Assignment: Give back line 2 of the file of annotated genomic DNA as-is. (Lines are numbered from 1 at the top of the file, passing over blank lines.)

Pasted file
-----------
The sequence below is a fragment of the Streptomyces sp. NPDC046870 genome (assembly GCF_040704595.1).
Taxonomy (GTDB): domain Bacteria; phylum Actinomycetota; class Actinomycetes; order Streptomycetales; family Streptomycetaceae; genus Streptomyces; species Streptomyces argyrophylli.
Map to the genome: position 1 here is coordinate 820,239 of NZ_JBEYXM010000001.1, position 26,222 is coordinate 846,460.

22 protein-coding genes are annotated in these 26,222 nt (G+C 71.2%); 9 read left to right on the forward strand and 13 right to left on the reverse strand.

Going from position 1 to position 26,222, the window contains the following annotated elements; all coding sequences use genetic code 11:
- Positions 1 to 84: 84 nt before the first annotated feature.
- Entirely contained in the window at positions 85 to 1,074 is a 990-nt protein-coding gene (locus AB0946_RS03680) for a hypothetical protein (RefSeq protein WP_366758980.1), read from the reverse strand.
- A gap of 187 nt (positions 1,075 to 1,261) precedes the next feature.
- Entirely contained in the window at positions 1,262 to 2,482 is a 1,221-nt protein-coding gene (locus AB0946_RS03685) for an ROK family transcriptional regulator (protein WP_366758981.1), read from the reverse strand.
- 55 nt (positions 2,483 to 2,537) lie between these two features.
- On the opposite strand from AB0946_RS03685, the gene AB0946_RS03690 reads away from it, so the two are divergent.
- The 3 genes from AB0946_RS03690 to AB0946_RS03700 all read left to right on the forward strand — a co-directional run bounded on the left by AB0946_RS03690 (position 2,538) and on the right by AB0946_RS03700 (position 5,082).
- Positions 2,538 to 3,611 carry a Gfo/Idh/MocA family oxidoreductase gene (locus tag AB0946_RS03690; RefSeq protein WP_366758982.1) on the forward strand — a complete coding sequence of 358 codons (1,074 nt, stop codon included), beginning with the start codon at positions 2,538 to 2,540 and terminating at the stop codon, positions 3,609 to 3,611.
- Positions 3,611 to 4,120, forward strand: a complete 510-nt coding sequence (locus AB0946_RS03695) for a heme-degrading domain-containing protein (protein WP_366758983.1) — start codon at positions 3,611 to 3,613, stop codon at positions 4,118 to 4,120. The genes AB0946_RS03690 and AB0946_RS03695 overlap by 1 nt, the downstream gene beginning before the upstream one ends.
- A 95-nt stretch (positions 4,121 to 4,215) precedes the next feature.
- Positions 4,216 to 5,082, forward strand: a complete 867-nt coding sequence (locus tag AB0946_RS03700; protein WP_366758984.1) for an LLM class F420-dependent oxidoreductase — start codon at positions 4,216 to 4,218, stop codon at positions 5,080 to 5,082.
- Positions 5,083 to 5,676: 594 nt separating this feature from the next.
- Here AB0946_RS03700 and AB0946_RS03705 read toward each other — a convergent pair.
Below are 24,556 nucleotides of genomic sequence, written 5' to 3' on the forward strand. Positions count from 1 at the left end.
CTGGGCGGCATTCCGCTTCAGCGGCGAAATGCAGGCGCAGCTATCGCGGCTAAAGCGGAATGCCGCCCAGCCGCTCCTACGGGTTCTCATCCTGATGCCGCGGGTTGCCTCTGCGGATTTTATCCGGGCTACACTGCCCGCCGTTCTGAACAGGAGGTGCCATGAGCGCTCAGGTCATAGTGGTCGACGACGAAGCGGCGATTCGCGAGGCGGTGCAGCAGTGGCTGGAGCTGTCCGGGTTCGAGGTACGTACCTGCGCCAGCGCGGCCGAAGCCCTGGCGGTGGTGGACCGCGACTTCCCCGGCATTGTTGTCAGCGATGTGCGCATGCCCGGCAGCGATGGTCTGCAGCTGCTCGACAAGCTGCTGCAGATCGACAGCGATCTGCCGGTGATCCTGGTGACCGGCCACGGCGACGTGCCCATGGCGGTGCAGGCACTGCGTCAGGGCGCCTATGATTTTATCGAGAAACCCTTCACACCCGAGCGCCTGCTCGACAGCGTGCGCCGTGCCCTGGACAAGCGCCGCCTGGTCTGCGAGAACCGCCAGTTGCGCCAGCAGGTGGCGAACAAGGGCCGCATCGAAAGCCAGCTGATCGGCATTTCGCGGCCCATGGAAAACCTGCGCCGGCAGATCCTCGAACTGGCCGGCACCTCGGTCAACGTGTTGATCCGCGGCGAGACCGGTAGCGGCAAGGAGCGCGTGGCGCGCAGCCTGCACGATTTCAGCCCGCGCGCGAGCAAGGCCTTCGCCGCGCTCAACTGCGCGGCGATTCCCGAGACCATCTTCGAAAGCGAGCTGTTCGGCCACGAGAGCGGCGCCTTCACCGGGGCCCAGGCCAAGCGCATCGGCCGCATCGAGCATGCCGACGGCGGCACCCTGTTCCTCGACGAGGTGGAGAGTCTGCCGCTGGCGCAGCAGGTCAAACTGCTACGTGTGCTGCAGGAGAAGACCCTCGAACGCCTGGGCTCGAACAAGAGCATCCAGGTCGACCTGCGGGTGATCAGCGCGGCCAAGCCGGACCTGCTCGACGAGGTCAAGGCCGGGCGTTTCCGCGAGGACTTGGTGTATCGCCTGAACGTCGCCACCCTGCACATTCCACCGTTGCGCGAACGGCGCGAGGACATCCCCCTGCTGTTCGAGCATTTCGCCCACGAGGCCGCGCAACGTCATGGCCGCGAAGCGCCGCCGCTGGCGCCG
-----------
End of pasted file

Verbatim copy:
Taxonomy (GTDB): domain Bacteria; phylum Actinomycetota; class Actinomycetes; order Streptomycetales; family Streptomycetaceae; genus Streptomyces; species Streptomyces argyrophylli.